In 1775, the parochial tiths in Cacia, which included 458 residents, rented 900$000 réis; but the parish did not receive these land rents, because they two-thirds pertained to the Commander of the Order of Christ, and the last third to the Royal Monastery of Lorvão. The Command was obligated to reconstruct the main chapel and sacristy; pay an annual budget of 10$000 réis for upkeep; the parish priest a stipend of 260$000 réis; and the clergy, who lived at the cost of the priest, a stipend of 10$000 réis. In 1776, in addition to the priest/vicar Father José dos Santos Pires, and adjunct, Father Manuel Duarte, there lived in the parish Fathers Manuel Simões and Manuel Antunes, in minor clergy Manuel Rodrigues, Fernando Dias, Eusébio Rodrigues Teixeira and Manuel Rodrigues da Costa.[4]

It was incorporated into the municipality of Aveiro in 1853, when the municipality of Esgueira (to which it belonged) was extinguished during the administrative reforms. At the time Esgueira included the civil parishes of Cacia, Vilarinho, Sarrazola, Quintã do Loureiro and Póvoa do Paço, and included the marine areas along the margins of the river.

The 19th century brought with it the advancement of the economic and social conditions of the families, while agriculture declined and emigration increased. As new farm estates and quintas were being constructed, the first university trained-generation returned to the community. This included Dr. Manuel Rodrigues Simões (known as the Dr. Vigairinho, the little vicar), who was, although a Miguelista, was a personal friend of José Estêvão; Dr. João Carlos Silveira Temudo, man of letters; o Dr. Manuel Nunes da Silva, referred to as Conselheiro Nunes da Silva, who was a national representative in the Cortes, and judge in the Supreme Court; Father Manuel Marques Rodrigues, who, as President of the local Junta da Paróquia, created a controversy when he redistributed a great number of properties to a few Cacienses.

At the beginning of the 20th century, the youth of the parish (primarily those living in Lisbon) supported the Republican movement. Manuel Nunes Ferreira, who was a comrade of Elias Garcia and Trigueiros de Martel; Dr. Manuel Dias Ferreira, also a founder of the First Republic; Manuel Barreiros de Macedo; Manuel Teixeira Ramalho; João Ferreira and Dr. António Maria Marques da Costa, who were deputies in the Republican Congress of 1911, and who was councilman in the municipal council of Lisbon, were some of the names that marked the community during this period.[5]

In 1919, Cacia was the site of the military Traulitânia. Between 24 and 31 January 1919, the Vouga served as the line dividing monarchist and republican forces: monarchists in Angeja and republicans in Cacia. On 27 January 1919, the monarchists tried to cross the wood bridge between them, and were repelled by the military and civic volunteers, commanded by Captain Zeferino Camossa Ferraz de Abreu. After 31 January, the republicans advanced into the north, attacking Estarreja, the last stronghold of the monarchists in the region, and on 16 February entered Porto.[6]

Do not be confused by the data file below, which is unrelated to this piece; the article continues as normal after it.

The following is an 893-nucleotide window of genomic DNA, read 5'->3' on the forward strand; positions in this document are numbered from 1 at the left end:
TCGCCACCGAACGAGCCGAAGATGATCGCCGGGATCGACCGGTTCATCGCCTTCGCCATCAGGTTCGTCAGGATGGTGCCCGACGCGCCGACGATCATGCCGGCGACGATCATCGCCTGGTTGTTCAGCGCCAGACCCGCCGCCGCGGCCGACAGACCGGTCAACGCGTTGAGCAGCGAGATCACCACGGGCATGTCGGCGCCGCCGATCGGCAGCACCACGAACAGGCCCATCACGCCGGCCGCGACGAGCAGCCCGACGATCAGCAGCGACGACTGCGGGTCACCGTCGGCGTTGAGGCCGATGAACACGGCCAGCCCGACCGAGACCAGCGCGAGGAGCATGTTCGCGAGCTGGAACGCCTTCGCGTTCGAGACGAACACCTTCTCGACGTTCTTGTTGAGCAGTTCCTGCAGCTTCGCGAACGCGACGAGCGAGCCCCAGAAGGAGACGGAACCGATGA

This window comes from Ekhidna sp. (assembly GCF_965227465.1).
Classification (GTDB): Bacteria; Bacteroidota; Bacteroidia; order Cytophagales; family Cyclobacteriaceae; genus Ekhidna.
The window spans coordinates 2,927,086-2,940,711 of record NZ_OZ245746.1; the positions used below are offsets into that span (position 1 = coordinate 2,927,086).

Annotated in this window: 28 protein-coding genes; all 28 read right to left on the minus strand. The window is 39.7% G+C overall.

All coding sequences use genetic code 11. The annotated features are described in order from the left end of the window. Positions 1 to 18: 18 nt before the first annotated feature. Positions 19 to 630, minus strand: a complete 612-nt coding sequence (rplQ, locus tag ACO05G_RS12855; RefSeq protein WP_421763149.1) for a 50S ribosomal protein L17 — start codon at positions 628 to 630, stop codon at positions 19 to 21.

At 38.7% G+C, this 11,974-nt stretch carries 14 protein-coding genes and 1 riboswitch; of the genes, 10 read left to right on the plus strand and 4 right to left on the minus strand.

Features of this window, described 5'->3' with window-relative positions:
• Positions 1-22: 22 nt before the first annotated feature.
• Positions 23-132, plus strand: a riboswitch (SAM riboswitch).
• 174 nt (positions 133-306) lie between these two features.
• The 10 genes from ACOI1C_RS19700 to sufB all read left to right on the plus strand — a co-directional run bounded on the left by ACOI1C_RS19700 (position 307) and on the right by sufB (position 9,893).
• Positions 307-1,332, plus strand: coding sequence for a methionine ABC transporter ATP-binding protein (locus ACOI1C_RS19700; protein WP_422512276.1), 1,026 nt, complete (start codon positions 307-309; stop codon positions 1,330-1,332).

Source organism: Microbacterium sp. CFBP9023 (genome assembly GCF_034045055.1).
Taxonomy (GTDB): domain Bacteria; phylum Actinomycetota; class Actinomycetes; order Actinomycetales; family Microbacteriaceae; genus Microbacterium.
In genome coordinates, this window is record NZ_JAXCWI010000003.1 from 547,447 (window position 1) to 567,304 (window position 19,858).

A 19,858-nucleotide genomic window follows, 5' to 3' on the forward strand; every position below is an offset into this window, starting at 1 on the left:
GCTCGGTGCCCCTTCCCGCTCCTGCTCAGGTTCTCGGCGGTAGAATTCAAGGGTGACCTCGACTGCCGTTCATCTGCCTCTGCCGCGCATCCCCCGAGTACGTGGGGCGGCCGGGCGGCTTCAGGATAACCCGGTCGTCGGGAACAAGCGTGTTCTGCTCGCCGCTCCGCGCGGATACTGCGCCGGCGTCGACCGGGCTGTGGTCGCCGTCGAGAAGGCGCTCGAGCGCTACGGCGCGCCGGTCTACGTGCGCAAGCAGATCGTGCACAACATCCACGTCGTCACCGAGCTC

The parish of Cacia is situated in the north of the municipality of Aveiro, limited in the north by the Aveiro and Vourga Rivers; west by the parish of Vera Cruz; south by the civil parish of Esgueira; and east by the Vouga River, and parallel the lands of Angeja, in the neighbouring municipality of Albergaria-a-Velha.


Today, the region of Cacia is an important industrial area in the country, home to C.A. C.I.A. (ex-Renault), Vulcano, Funfrap and Portucel.


  • Cacia Primary School (Portuguese: Escola Primária de Cacia), a 20th-century building, built after the Estado Novo Plano dos Centenários program, it is a two-floor structure with four twinned rooms, in the style of Beira Litoral (following the school models designed by the Edifícios Nacionais do Norte and remodelled by architect Joaquim Areal);[7]
  • Church of São Julião (Portuguese: Igreja Paroquial de Cacia/Igreja de São Julião), the parochial church of Cacia, constructed sometime in the 15th century, and credited for the 150$000 réis altarpiece which created by Antonio Gomes, date to 6 August 1697.[8]


  1. ^ Instituto Nacional de Estatística
  2. ^ Direção-Geral do Território[permanent dead link]
  3. ^ Ramos, Porfírio (2002), Marinha Celta e as Origens Remotas de Cacia (in Portuguese) 
  4. ^ Gaspar, Pe. João Gonçalves (1978), "Uma presença constante em Cacia", Publicação Comemorativa dos 25 Anos Celulose, Cacia (Aveiro), Portucel: Celulose Cacia, pp. 19–20 
  5. ^ Ramos, Porfírio (1997), Discurso de Lançamento do Livro Breve Cronologia Caciense (in Portuguese) 
  6. ^ Ramos, Porfírio (1997), Breve Cronologia Caciense, Cacia (in Portuguese), Cacia (Aveiro), Portugal: Centro Social Paroquial de Cacia, p. 37 
  7. ^ Basto, Sónia (2012), SIPA, ed., Escola Primária de Cacia (PT020105020054) (in Portuguese), Lisbon, Portugal: SIPA – Sistema de Informação para o Património Arquitectónico, retrieved 22 November 2012 
  8. ^ Figueiredo, Paula (2011), SIPA, ed., Igreja Paroquial de Cacia/Igreja de São Julião (PT020105020141) (in Portuguese), Lisbon, Portugal: SIPA – Sistema de Informação para o Património Arquitectónico, retrieved 22 November 2012